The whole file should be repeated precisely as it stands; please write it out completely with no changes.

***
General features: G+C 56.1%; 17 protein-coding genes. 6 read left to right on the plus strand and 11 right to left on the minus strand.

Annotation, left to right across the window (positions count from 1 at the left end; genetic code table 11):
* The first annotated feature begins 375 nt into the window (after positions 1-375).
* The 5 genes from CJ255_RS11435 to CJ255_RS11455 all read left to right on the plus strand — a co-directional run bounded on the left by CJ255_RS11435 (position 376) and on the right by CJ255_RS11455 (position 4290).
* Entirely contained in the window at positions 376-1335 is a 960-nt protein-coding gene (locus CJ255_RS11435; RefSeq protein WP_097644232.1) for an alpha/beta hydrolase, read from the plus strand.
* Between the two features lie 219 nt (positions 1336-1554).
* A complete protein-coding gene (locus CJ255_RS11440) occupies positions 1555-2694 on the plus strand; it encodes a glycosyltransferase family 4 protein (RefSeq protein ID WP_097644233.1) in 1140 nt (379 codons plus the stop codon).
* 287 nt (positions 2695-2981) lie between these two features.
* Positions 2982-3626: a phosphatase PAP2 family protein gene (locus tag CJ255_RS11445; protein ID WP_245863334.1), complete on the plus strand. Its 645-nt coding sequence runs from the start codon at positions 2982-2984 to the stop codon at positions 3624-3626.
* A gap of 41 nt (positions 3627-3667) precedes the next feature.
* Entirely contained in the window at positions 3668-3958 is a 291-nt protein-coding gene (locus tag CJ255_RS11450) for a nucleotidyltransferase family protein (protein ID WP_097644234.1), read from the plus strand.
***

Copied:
General features: G+C 56.1%; 17 protein-coding genes. 6 read left to right on the plus strand and 11 right to left on the minus strand.

Annotation, left to right across the window (positions count from 1 at the left end; genetic code table 11):
* The first annotated feature begins 375 nt into the window (after positions 1-375).
* The 5 genes from CJ255_RS11435 to CJ255_RS11455 all read left to right on the plus strand — a co-directional run bounded on the left by CJ255_RS11435 (position 376) and on the right by CJ255_RS11455 (position 4290).
* Entirely contained in the window at positions 376-1335 is a 960-nt protein-coding gene (locus CJ255_RS11435; RefSeq protein WP_097644232.1) for an alpha/beta hydrolase, read from the plus strand.
* Between the two features lie 219 nt (positions 1336-1554).
* A complete protein-coding gene (locus CJ255_RS11440) occupies positions 1555-2694 on the plus strand; it encodes a glycosyltransferase family 4 protein (RefSeq protein ID WP_097644233.1) in 1140 nt (379 codons plus the stop codon).
* 287 nt (positions 2695-2981) lie between these two features.
* Positions 2982-3626: a phosphatase PAP2 family protein gene (locus tag CJ255_RS11445; protein ID WP_245863334.1), complete on the plus strand. Its 645-nt coding sequence runs from the start codon at positions 2982-2984 to the stop codon at positions 3624-3626.
* A gap of 41 nt (positions 3627-3667) precedes the next feature.
* Entirely contained in the window at positions 3668-3958 is a 291-nt protein-coding gene (locus tag CJ255_RS11450) for a nucleotidyltransferase family protein (protein ID WP_097644234.1), read from the plus strand.